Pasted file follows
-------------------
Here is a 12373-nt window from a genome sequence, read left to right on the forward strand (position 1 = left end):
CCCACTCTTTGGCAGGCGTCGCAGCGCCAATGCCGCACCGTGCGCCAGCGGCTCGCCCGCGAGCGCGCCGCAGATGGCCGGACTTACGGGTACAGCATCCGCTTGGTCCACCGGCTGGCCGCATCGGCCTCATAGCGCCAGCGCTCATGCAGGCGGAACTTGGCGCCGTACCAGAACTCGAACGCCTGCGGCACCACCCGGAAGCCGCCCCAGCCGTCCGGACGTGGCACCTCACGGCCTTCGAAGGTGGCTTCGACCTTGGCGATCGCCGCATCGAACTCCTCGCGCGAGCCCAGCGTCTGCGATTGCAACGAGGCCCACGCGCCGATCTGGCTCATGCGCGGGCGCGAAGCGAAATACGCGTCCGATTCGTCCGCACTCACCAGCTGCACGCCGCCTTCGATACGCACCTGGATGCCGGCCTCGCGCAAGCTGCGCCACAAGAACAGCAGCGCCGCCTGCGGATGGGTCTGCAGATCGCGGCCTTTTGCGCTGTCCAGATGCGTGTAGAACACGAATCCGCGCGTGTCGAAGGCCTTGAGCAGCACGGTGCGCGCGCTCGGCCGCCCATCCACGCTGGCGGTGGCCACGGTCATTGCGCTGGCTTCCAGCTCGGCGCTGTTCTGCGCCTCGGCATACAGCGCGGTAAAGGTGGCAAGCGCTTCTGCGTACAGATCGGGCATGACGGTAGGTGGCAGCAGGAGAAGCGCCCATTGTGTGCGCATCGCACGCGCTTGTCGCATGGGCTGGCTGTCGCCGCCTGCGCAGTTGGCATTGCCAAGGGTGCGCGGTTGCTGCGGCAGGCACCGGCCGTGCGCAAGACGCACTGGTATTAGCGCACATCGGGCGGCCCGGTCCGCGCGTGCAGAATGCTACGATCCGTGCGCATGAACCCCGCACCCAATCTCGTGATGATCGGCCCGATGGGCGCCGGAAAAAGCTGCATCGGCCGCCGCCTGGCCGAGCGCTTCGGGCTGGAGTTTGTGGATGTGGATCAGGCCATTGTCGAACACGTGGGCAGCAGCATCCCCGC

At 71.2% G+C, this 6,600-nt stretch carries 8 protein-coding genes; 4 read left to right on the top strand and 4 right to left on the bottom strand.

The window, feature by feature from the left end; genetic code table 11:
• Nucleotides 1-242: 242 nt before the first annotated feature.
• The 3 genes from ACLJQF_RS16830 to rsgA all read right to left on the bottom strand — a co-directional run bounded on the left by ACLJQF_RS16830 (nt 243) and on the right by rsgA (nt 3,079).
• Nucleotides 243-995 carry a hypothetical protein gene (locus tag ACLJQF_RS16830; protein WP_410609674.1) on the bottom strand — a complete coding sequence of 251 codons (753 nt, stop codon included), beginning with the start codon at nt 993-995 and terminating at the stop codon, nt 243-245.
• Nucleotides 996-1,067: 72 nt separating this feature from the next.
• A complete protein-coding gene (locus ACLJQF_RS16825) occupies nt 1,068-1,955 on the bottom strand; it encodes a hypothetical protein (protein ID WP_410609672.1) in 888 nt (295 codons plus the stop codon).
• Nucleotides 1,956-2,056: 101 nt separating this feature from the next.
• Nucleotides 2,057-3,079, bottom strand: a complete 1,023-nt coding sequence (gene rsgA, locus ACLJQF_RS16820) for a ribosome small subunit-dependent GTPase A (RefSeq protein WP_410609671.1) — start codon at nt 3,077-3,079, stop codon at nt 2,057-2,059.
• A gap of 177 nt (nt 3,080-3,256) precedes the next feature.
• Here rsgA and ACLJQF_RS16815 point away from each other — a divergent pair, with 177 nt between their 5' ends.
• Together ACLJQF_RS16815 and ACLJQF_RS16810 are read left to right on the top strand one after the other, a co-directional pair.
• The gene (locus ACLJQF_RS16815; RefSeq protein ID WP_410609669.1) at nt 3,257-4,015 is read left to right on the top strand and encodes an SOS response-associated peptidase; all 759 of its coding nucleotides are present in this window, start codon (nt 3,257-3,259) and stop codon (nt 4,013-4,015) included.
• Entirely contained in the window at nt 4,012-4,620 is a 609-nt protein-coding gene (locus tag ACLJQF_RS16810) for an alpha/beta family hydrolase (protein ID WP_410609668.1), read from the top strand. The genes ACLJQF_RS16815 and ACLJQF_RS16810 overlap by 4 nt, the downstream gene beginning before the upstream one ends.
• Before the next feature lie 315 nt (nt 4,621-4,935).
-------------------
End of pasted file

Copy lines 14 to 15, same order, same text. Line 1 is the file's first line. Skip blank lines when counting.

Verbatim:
• Together ACLJQF_RS16815 and ACLJQF_RS16810 are read left to right on the top strand one after the other, a co-directional pair.
• The gene (locus ACLJQF_RS16815; RefSeq protein ID WP_410609669.1) at nt 3,257-4,015 is read left to right on the top strand and encodes an SOS response-associated peptidase; all 759 of its coding nucleotides are present in this window, start codon (nt 3,257-3,259) and stop codon (nt 4,013-4,015) included.